When 53-year-old Tucson native Edward Lighthart walked out of Seattle's Discovery Park back in July, he knew he wasn't from Seattle, but that was about it.
According to Seattle police, Lighthart left the park confused early in the morning and flagged down a bus. He had no idea how he got there, no clue what he was doing there, and only a small inkling of who he was.
Police say he was well dressed and had $600 hidden in his sock.
He was taken to a hospital in Seattle, where he stayed for nearly a month and was diagnosed with a rare form of dissociative amnesia.
After the Seattle Times ran an article about Lighthart, who was at that point know only as Jon Doe, family members instantly recognized him when they saw his bushy handlebar moustache.
An estranged sister of the man provided Seattle police with Lighthart's expired passport and a social security card.
While police now knew who he was, the light never clicked back on for Lighthart.
"The crux of the matter of who I really am isn't there yet," Lighthart tells the Associated Press. "And I'm not sure that its going to come back. This is one of the frightening things"
It turns out that who Lighthart really is, isn't bad at all.
He grew up in Tucson, but says he has little memory of his youth other than he had an alcoholic father and his mother was addicted to pain pills.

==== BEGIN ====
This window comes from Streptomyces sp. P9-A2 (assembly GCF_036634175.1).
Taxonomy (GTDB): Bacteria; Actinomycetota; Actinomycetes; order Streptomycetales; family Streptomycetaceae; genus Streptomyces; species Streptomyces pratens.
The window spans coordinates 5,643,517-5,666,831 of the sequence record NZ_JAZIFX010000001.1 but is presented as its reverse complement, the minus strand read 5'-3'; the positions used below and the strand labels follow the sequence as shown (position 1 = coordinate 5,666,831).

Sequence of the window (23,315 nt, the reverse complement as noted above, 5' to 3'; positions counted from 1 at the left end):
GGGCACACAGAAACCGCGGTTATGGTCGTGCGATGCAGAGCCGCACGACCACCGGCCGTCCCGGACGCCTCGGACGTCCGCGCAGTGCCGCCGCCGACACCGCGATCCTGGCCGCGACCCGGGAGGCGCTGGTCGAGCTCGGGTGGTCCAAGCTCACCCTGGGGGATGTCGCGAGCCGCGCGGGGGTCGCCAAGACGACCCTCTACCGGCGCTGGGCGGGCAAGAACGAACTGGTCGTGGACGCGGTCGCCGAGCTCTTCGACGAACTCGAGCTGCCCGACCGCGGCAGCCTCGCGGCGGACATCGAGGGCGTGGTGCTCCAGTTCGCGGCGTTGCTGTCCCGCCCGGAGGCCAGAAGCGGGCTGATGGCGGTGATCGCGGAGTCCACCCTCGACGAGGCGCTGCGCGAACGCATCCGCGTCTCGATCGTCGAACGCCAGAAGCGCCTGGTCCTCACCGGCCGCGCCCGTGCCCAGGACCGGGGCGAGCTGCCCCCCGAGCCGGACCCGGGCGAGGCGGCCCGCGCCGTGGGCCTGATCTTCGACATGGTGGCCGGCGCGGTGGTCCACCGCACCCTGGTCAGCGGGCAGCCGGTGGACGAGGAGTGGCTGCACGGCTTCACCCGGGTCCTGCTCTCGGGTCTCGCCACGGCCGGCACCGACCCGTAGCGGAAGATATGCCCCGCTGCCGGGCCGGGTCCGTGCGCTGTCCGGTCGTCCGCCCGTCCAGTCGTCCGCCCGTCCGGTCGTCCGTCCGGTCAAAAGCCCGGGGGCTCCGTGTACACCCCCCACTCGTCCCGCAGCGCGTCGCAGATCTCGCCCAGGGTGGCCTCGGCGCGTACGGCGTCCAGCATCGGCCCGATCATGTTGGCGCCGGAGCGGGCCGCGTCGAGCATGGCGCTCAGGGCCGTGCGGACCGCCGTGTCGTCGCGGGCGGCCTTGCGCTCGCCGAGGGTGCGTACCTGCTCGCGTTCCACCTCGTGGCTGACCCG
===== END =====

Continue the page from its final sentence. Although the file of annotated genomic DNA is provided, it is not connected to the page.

Lighthart, it turns out, was a successful international business consultant, who is highly educated and has lived in Paris, Vienna, Sydney, Shanghai, and Slovakia.
He is currently living in a respite home in Seattle and is receiving counseling from the hospital that treated him when he was discovered wandering in a place ironically named Discovery Park.
Lighthart loses that temporary housing this week, and he says it is unclear where he will go.
"I'll probably be going back to Discovery Park," he says. "I've talked to the social worker at Harborview, and the only thing she's suggesting is a shelter. And I said I am terrified of the idea, I am terrified of being assaulted."
Keep Phoenix New Times Free... Since we started Phoenix New Times, it has been defined as the free, independent voice of Phoenix, and we would like to keep it that way. Offering our readers free access to incisive coverage of local news, food and culture. Producing stories on everything from political scandals to the hottest new bands, with gutsy reporting, stylish writing, and staffers who've won everything from the Society of Professional Journalists' Sigma Delta Chi feature-writing award to the Casey Medal for Meritorious Journalism. But with local journalism's existence under siege and advertising revenue setbacks having a larger impact, it is important now more than ever for us to rally support behind funding our local journalism. You can help by participating in our "I Support" membership program, allowing us to keep covering Phoenix with no paywalls.